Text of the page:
Nov. 5 (UPI) -- As voters in several states take the polls in key elections Tuesday, seven federal security agencies warned "foreign malicious actors" will attempt to interfere in U.S. democracy.
In a joint statement, heads of the departments of justice, defense, national intelligence, the FBI, Cyber Command and the NSA said they have made election security a top priority to thwart attempts by Russia, China, Iran and other actors seeking to interfere in U.S. elections.
"Our adversaries want to undermine our democratic institutions, influence public sentiment and affect government policies," the agency heads said. "Russia, China, Iran and other foreign malicious actors all will seek to interfere in the voting process or influence voter perceptions."
The adversaries may use social media campaigns, direct disinformation campaigns or conduct cyberattacks on state and local infrastructure, they said, adding that while they have no evidence of compromise or infiltration into the United State's election infrastructure, the federal government is working with all 50 states, territories, local officials and private partners to identify threats and share information "in an unprecedented level of coordination."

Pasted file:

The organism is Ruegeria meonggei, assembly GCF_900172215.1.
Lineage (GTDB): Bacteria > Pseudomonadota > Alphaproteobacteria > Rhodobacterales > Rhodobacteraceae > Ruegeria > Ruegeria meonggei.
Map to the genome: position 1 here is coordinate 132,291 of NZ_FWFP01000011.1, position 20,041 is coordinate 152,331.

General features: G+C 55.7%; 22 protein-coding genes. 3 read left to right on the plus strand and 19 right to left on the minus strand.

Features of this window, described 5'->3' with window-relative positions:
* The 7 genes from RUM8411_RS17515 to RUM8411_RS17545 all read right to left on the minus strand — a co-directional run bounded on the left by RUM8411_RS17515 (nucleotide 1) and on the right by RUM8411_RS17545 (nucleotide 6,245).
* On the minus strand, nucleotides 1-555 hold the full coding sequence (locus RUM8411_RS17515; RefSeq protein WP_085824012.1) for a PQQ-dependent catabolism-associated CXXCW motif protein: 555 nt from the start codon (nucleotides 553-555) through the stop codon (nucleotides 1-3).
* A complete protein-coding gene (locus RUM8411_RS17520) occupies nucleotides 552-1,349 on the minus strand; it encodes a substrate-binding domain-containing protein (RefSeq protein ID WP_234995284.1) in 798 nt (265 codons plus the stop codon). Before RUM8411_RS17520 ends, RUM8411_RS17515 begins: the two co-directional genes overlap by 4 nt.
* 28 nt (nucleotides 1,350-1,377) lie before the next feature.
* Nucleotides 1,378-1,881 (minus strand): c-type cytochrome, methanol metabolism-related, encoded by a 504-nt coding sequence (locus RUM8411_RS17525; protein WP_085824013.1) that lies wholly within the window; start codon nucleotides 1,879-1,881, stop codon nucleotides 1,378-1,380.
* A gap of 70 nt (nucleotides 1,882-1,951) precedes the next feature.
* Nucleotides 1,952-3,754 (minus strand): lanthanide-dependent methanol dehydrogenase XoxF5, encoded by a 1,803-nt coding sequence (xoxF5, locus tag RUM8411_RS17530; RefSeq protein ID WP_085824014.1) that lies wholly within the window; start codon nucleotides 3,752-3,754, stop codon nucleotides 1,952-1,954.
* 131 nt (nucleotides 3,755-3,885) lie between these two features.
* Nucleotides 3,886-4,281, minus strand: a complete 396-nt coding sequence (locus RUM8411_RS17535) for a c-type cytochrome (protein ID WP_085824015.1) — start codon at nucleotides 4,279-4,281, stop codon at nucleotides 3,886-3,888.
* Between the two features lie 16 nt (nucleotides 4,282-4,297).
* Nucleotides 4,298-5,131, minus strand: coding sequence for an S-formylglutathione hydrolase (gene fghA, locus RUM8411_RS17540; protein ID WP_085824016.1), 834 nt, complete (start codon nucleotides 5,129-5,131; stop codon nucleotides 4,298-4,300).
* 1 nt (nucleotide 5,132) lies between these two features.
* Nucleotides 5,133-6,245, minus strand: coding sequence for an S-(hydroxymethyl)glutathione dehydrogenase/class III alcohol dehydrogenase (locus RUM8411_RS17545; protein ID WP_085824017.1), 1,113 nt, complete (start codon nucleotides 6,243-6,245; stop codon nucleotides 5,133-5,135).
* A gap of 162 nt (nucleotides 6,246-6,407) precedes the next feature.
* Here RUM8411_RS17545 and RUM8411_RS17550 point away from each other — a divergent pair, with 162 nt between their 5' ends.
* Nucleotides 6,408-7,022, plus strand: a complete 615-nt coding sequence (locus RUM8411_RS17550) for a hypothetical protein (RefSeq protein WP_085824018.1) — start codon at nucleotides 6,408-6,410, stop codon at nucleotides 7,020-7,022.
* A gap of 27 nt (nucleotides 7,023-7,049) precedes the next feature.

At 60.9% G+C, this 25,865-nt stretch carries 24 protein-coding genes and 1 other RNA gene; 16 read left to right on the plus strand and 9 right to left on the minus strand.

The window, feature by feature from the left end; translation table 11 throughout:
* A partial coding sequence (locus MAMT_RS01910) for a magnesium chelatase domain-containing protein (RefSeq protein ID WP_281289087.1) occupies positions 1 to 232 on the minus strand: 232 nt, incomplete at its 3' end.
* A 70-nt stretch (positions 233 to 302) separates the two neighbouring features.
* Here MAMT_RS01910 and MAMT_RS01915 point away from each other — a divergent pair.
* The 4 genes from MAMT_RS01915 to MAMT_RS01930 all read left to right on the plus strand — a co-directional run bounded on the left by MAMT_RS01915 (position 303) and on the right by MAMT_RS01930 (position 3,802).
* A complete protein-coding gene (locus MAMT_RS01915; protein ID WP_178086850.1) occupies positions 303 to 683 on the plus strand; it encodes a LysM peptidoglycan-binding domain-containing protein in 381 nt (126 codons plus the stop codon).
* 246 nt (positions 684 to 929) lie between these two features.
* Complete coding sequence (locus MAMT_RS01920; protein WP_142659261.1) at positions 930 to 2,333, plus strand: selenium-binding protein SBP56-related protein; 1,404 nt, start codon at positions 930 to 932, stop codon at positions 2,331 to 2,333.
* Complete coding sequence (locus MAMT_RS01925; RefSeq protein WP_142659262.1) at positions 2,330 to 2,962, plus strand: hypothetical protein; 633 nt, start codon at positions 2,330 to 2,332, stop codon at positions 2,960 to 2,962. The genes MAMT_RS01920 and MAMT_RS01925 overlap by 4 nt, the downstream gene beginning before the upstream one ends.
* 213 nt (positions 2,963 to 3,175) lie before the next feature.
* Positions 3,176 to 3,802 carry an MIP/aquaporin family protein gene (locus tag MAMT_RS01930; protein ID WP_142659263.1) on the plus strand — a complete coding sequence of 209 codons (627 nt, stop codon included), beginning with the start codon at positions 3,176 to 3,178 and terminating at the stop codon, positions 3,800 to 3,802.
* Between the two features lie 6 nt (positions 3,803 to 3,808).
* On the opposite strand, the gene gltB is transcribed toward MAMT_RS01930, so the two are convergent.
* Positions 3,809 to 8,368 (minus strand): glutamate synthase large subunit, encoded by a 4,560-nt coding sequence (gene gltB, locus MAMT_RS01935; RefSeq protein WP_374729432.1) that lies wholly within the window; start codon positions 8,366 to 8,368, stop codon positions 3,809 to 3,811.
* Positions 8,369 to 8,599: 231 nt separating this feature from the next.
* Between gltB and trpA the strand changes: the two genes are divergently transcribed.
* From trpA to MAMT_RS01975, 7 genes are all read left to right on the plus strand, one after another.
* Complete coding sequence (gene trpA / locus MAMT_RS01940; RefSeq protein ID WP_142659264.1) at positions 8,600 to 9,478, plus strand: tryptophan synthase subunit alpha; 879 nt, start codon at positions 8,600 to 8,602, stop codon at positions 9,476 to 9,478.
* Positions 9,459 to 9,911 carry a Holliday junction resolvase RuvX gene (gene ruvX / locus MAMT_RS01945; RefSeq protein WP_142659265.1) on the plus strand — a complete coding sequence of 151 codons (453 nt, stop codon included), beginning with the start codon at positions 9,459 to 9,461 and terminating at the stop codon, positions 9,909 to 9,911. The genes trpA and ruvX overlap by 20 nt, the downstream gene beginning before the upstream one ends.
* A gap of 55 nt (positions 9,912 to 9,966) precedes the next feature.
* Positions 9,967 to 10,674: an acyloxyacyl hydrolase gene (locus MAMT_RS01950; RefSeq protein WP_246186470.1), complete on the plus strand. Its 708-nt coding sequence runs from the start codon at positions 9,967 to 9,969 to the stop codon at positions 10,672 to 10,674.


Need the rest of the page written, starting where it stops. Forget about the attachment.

The statement was issued to keep the public informed, they said, as "an informed public is a resilient public," telling them to visit "trusted sources" for election information, such as state and government officials and encouraging anyone who detects "suspicious activity" to contact local officials.
"In the past election cycles, reporting by Americans about suspicious activity provided valuable insight, which has made our elections more secure," they said. "The greatest means to combat these threats is a whole-of-society-effort."
The statement follows Robert Mueller, the former special counsel who conducted an investigation into Russia meddling in the 2016 election, warning to lawmakers in July that the longtime U.S.-adversary was again attempting to influence the upcoming 2020 election and other countries were developing the capabilities to replicate what they did.
"They are doing it as we sit here," he told Congress. "And they expect to do it during the next campaign."
A day after Mueller issued that warning, a bipartisan report was released stating that Russia targeted all 50 states in its election-meddling campaign.
However, U.S. President Donald Trump has repeatedly denied Russia involvement, stating in a joint press conference with Russian President Vladimir Putin that he couldn't see why they would interfere in U.S. elections, though he would later say he misspoke.